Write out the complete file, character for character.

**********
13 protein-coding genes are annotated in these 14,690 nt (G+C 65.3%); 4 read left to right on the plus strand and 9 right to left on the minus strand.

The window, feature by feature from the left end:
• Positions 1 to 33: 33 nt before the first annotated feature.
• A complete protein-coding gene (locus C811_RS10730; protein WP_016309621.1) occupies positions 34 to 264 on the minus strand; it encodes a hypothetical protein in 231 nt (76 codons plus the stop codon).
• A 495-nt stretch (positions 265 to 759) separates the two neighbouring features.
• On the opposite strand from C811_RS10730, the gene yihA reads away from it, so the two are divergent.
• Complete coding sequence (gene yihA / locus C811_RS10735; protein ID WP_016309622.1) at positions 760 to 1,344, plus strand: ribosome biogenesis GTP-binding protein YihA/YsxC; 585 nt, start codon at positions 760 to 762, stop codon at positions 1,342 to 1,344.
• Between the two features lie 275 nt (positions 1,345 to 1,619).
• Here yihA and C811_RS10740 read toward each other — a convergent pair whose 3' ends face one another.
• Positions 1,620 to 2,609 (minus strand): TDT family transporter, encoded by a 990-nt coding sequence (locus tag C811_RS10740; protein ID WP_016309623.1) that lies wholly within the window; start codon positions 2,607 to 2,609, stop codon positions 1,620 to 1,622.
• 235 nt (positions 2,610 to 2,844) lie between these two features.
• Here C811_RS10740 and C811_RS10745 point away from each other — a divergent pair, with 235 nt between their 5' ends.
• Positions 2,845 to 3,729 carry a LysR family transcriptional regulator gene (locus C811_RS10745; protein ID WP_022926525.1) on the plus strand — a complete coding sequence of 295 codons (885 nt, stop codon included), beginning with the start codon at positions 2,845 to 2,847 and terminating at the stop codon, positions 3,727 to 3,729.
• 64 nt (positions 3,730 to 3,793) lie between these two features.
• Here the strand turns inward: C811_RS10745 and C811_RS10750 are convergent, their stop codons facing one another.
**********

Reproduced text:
13 protein-coding genes are annotated in these 14,690 nt (G+C 65.3%); 4 read left to right on the plus strand and 9 right to left on the minus strand.

The window, feature by feature from the left end:
• Positions 1 to 33: 33 nt before the first annotated feature.
• A complete protein-coding gene (locus C811_RS10730; protein WP_016309621.1) occupies positions 34 to 264 on the minus strand; it encodes a hypothetical protein in 231 nt (76 codons plus the stop codon).
• A 495-nt stretch (positions 265 to 759) separates the two neighbouring features.
• On the opposite strand from C811_RS10730, the gene yihA reads away from it, so the two are divergent.
• Complete coding sequence (gene yihA / locus C811_RS10735; protein ID WP_016309622.1) at positions 760 to 1,344, plus strand: ribosome biogenesis GTP-binding protein YihA/YsxC; 585 nt, start codon at positions 760 to 762, stop codon at positions 1,342 to 1,344.
• Between the two features lie 275 nt (positions 1,345 to 1,619).
• Here yihA and C811_RS10740 read toward each other — a convergent pair whose 3' ends face one another.
• Positions 1,620 to 2,609 (minus strand): TDT family transporter, encoded by a 990-nt coding sequence (locus tag C811_RS10740; protein ID WP_016309623.1) that lies wholly within the window; start codon positions 2,607 to 2,609, stop codon positions 1,620 to 1,622.
• 235 nt (positions 2,610 to 2,844) lie between these two features.
• Here C811_RS10740 and C811_RS10745 point away from each other — a divergent pair, with 235 nt between their 5' ends.
• Positions 2,845 to 3,729 carry a LysR family transcriptional regulator gene (locus C811_RS10745; protein ID WP_022926525.1) on the plus strand — a complete coding sequence of 295 codons (885 nt, stop codon included), beginning with the start codon at positions 2,845 to 2,847 and terminating at the stop codon, positions 3,727 to 3,729.
• 64 nt (positions 3,730 to 3,793) lie between these two features.
• Here the strand turns inward: C811_RS10745 and C811_RS10750 are convergent, their stop codons facing one another.